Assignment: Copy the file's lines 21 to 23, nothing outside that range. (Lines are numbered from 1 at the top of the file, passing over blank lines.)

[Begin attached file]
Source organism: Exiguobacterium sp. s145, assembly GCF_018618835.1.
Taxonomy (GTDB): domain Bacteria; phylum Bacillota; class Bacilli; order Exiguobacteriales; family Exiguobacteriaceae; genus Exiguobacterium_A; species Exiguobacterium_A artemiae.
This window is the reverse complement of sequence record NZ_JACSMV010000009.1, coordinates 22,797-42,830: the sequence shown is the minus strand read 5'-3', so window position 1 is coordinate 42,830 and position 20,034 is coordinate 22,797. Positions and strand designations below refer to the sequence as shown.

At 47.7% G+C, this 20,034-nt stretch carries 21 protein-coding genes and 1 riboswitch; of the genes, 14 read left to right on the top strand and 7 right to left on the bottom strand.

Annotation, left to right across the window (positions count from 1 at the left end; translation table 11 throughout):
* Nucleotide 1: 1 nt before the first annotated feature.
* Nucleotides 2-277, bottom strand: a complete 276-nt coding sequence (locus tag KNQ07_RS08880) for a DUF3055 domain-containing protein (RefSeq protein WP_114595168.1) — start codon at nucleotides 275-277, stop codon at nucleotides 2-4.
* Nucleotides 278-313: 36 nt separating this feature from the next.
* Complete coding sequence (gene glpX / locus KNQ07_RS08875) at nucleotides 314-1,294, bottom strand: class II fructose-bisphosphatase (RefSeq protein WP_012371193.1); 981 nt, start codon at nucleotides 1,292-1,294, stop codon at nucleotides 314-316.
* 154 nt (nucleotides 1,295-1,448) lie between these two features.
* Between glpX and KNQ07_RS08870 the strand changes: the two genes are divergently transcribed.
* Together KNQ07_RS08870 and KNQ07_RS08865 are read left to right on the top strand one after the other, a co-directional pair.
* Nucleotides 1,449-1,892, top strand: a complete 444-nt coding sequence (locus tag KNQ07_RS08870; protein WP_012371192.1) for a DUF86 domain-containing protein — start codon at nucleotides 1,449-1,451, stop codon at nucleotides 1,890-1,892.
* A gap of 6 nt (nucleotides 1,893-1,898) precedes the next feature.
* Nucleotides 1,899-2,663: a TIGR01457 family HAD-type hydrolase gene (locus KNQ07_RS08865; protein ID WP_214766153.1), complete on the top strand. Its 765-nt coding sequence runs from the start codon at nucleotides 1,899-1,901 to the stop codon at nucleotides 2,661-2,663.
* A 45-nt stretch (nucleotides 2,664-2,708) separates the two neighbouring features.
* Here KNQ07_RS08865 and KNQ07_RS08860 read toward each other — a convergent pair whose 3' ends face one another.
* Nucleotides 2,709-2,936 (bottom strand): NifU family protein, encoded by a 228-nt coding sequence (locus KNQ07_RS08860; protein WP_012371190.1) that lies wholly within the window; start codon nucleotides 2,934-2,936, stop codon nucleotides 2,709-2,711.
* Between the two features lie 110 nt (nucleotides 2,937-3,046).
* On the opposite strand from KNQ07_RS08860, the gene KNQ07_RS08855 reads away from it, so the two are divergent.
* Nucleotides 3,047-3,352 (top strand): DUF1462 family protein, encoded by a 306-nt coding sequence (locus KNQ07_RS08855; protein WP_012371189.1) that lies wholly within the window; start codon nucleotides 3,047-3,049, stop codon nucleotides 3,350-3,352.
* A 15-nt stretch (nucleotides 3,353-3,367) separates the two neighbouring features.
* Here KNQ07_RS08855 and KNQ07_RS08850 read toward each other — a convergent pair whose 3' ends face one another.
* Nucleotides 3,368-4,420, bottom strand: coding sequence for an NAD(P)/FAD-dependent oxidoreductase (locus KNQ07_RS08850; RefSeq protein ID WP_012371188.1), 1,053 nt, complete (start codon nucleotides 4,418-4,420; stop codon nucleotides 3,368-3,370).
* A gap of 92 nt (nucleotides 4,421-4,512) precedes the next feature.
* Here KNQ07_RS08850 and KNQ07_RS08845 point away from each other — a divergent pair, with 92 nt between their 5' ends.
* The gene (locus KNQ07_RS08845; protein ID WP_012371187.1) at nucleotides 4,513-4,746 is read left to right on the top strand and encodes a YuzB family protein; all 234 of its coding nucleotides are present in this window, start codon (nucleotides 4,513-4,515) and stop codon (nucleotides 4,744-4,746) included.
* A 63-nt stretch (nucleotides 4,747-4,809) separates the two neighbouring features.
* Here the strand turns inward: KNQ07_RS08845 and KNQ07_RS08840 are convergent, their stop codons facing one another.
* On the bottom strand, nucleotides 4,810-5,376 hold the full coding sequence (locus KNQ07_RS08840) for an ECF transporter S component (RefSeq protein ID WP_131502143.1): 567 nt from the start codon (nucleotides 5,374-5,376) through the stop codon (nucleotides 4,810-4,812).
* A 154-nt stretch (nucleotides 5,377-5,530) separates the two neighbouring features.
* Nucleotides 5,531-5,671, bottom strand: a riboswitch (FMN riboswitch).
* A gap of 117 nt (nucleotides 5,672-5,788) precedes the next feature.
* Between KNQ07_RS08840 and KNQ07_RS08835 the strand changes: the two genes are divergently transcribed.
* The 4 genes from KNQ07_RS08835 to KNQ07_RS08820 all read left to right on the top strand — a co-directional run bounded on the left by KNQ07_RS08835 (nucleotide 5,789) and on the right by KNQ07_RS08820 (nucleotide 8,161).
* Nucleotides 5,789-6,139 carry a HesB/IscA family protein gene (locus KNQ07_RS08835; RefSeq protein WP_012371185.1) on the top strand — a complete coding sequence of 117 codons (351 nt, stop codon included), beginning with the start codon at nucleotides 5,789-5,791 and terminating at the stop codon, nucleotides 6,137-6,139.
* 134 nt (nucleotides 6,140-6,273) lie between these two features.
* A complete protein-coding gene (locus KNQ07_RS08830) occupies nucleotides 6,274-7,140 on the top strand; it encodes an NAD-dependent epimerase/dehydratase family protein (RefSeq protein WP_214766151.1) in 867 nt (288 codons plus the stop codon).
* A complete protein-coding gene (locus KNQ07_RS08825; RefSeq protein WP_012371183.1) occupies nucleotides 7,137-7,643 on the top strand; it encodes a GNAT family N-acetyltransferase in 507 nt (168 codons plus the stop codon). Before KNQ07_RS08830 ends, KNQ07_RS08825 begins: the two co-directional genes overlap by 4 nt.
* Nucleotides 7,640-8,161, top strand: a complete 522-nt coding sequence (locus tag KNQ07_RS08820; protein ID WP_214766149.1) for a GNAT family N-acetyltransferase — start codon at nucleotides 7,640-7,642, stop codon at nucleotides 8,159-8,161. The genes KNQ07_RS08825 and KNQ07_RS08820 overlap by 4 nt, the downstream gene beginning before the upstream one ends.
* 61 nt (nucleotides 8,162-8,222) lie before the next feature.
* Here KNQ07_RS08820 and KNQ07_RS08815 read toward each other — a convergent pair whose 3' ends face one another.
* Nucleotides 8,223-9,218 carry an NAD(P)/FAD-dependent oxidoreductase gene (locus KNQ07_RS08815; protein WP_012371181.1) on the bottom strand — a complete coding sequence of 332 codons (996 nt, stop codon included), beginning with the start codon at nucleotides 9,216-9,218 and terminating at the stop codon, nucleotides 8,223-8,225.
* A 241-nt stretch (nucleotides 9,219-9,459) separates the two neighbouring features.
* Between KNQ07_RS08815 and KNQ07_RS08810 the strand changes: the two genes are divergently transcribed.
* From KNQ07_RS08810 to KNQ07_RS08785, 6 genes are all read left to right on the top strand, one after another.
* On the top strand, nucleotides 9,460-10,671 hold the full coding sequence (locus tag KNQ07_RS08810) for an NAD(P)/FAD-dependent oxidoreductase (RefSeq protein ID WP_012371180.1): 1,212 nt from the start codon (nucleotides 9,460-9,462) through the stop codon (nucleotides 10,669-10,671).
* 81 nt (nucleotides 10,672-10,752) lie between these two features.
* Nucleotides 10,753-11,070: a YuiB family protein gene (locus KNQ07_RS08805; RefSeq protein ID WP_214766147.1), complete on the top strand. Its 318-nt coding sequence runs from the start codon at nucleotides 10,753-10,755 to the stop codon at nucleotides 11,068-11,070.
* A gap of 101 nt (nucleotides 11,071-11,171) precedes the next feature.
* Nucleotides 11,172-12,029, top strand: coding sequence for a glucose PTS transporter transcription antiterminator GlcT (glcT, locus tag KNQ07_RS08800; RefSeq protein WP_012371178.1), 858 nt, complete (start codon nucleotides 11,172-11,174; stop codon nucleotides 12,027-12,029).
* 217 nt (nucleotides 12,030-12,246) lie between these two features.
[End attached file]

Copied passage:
* Nucleotides 3,047-3,352 (top strand): DUF1462 family protein, encoded by a 306-nt coding sequence (locus KNQ07_RS08855; protein WP_012371189.1) that lies wholly within the window; start codon nucleotides 3,047-3,049, stop codon nucleotides 3,350-3,352.
* A 15-nt stretch (nucleotides 3,353-3,367) separates the two neighbouring features.
* Here KNQ07_RS08855 and KNQ07_RS08850 read toward each other — a convergent pair whose 3' ends face one another.